blend softly into my surroundings like these puddles in weird, still, in-

dustrial spaces of speculation and poorly graded soil. This

particular light piercing through buildings onto the afternoon windows

of the DLR. My fingers meet the individual fibres of the gentle carpet

of my seat. Weeds that have not yet been paved over, I see you. I slip

through the cracks and grow. Rui da silva in my head: You touch my

mind in special places… My heart races with you.. Many tongues

spilling out of my one tongue, greeting the yarrow, dandelions,

plantain, grasping at each other, entangled in our mutual saliva. The thin

film of this pierced skin gathering around the edges of my mouth, sweet

and milky.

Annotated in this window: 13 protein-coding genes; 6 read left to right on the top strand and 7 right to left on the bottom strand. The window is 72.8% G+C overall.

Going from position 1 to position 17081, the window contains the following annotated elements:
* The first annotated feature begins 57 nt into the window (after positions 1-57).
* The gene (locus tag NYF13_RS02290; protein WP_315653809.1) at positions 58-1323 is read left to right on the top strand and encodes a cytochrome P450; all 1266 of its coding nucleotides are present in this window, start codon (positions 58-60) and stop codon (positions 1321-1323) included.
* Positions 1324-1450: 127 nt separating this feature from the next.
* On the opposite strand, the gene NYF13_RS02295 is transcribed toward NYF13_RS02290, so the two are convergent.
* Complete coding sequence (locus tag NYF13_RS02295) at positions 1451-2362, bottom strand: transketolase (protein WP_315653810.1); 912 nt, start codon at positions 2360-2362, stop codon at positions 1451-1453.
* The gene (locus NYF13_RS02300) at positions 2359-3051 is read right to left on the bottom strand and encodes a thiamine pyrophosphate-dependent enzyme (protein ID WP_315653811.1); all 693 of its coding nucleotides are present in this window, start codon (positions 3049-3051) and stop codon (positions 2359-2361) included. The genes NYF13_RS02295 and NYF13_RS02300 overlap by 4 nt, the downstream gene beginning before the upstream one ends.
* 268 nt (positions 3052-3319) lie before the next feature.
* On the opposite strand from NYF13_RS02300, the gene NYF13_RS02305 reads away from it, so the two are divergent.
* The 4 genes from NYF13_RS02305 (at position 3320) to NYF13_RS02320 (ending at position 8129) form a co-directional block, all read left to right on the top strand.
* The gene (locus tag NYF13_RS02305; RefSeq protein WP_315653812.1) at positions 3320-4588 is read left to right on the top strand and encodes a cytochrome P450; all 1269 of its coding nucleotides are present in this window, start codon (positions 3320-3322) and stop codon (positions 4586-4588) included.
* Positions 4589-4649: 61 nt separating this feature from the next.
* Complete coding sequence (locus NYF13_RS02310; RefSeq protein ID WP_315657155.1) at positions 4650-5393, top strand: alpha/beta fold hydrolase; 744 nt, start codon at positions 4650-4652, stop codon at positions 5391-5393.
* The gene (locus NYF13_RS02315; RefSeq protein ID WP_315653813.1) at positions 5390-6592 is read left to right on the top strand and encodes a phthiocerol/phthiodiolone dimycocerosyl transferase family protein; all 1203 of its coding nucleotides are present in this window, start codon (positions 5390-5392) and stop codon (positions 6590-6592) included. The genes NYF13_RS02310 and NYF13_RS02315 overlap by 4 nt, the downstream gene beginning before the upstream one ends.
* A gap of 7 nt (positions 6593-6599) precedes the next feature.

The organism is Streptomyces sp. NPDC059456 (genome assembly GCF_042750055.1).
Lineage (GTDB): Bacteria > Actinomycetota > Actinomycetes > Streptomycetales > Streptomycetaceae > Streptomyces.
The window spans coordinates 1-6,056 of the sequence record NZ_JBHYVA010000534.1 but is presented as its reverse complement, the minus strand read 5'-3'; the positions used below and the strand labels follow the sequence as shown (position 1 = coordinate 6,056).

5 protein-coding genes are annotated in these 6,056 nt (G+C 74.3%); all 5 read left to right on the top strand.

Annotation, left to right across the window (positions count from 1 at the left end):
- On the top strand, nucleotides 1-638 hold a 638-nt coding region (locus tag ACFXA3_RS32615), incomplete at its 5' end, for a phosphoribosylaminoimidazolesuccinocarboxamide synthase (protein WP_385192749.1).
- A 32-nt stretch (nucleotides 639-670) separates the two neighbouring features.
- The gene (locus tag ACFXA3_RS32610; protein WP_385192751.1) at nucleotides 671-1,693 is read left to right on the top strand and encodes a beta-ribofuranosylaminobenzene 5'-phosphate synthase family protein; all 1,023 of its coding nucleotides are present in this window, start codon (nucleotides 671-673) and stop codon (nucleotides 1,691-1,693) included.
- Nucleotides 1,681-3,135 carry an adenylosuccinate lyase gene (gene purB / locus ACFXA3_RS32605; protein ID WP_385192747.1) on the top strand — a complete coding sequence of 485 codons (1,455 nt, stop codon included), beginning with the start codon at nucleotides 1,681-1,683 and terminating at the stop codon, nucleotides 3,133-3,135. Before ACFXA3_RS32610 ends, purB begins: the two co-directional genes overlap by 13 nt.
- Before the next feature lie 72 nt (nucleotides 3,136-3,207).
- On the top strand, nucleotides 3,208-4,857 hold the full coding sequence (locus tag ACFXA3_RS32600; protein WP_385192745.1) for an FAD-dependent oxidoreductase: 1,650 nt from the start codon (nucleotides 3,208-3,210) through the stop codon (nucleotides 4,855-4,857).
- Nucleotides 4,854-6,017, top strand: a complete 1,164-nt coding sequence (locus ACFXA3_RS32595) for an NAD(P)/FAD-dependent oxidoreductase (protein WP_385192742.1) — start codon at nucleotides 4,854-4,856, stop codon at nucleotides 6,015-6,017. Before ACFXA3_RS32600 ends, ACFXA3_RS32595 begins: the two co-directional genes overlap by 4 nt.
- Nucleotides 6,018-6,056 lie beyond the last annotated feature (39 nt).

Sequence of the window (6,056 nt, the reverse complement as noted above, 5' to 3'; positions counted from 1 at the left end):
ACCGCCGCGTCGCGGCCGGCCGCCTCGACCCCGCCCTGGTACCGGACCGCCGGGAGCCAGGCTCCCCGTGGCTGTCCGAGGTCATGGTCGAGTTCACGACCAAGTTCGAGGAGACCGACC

What happens that on some days I can feel this magic and allow the

incessant otherness and metallic tones to drop away? The puddle’s

wetness rolls my tongue back, knotting, awakening some stirring

wetness in me.

These days, I am learning softness. You’re grinding the enamel of your

teeth down, my dentist told me, before gagging me with a mouthful of

pink putty. Do it quickly before your benefits stop, she said, or you’ll

have to pay £130 for the pleasure. I choked on my tongue, but only when

I started having sweet dreams again did I realise there had just been

nightmares for months.

I’ve started to place something soft between my legs for them to hold, to

resist the hard grip of my crossed legs as they clench against any

possibility for desire. I stroke myself, unhinging from a vice-tight grip,

my roots unfurling, smashing pavements aside. Slipping and sliding on

the muddy verges that remain. Unfortunately, The Management accept

no responsibility for damages, accidents or losses. So most days I have

to keep my roots in, my knickers dry and my self-possession tightly